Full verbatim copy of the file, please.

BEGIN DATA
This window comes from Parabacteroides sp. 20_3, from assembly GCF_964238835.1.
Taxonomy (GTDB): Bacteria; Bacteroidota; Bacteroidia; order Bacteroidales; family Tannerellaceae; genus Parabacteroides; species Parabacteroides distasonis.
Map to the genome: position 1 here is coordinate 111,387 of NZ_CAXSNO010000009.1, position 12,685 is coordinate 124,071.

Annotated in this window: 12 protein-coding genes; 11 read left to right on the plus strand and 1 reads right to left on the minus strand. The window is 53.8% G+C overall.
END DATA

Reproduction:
This window comes from Parabacteroides sp. 20_3, from assembly GCF_964238835.1.
Taxonomy (GTDB): Bacteria; Bacteroidota; Bacteroidia; order Bacteroidales; family Tannerellaceae; genus Parabacteroides; species Parabacteroides distasonis.
Map to the genome: position 1 here is coordinate 111,387 of NZ_CAXSNO010000009.1, position 12,685 is coordinate 124,071.

Annotated in this window: 12 protein-coding genes; 11 read left to right on the plus strand and 1 reads right to left on the minus strand. The window is 53.8% G+C overall.